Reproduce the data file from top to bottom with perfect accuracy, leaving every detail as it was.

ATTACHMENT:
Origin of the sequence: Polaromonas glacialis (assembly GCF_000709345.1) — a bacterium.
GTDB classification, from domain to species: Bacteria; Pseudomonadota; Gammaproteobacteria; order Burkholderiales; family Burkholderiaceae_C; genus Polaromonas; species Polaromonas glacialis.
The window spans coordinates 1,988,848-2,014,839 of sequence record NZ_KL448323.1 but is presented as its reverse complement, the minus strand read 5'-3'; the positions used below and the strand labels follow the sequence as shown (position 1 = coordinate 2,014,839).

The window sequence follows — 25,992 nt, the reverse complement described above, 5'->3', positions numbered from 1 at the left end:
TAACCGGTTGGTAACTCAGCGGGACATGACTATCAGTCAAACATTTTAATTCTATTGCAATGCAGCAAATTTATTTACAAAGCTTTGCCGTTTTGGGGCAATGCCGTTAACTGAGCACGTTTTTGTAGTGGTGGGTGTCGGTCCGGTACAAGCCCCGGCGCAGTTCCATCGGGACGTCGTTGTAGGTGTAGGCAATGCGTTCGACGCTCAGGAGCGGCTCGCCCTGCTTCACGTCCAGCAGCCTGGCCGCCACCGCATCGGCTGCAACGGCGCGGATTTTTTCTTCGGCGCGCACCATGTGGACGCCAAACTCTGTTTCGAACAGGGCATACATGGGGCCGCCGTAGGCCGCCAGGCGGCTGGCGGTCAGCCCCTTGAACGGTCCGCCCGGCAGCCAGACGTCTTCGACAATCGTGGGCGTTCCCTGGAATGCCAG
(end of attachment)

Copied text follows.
Origin of the sequence: Polaromonas glacialis (assembly GCF_000709345.1) — a bacterium.
GTDB classification, from domain to species: Bacteria; Pseudomonadota; Gammaproteobacteria; order Burkholderiales; family Burkholderiaceae_C; genus Polaromonas; species Polaromonas glacialis.
The window spans coordinates 1,988,848-2,014,839 of sequence record NZ_KL448323.1 but is presented as its reverse complement, the minus strand read 5'-3'; the positions used below and the strand labels follow the sequence as shown (position 1 = coordinate 2,014,839).

The window sequence follows — 25,992 nt, the reverse complement described above, 5'->3', positions numbered from 1 at the left end:
TAACCGGTTGGTAACTCAGCGGGACATGACTATCAGTCAAACATTTTAATTCTATTGCAATGCAGCAAATTTATTTACAAAGCTTTGCCGTTTTGGGGCAATGCCGTTAACTGAGCACGTTTTTGTAGTGGTGGGTGTCGGTCCGGTACAAGCCCCGGCGCAGTTCCATCGGGACGTCGTTGTAGGTGTAGGCAATGCGTTCGACGCTCAGGAGCGGCTCGCCCTGCTTCACGTCCAGCAGCCTGGCCGCCACCGCATCGGCTGCAACGGCGCGGATTTTTTCTTCGGCGCGCACCATGTGGACGCCAAACTCTGTTTCGAACAGGGCATACATGGGGCCGCCGTAGGCCGCCAGGCGGCTGGCGGTCAGCCCCTTGAACGGTCCGCCCGGCAGCCAGACGTCTTCGACAATCGTGGGCGTTCCCTGGAATGCCAG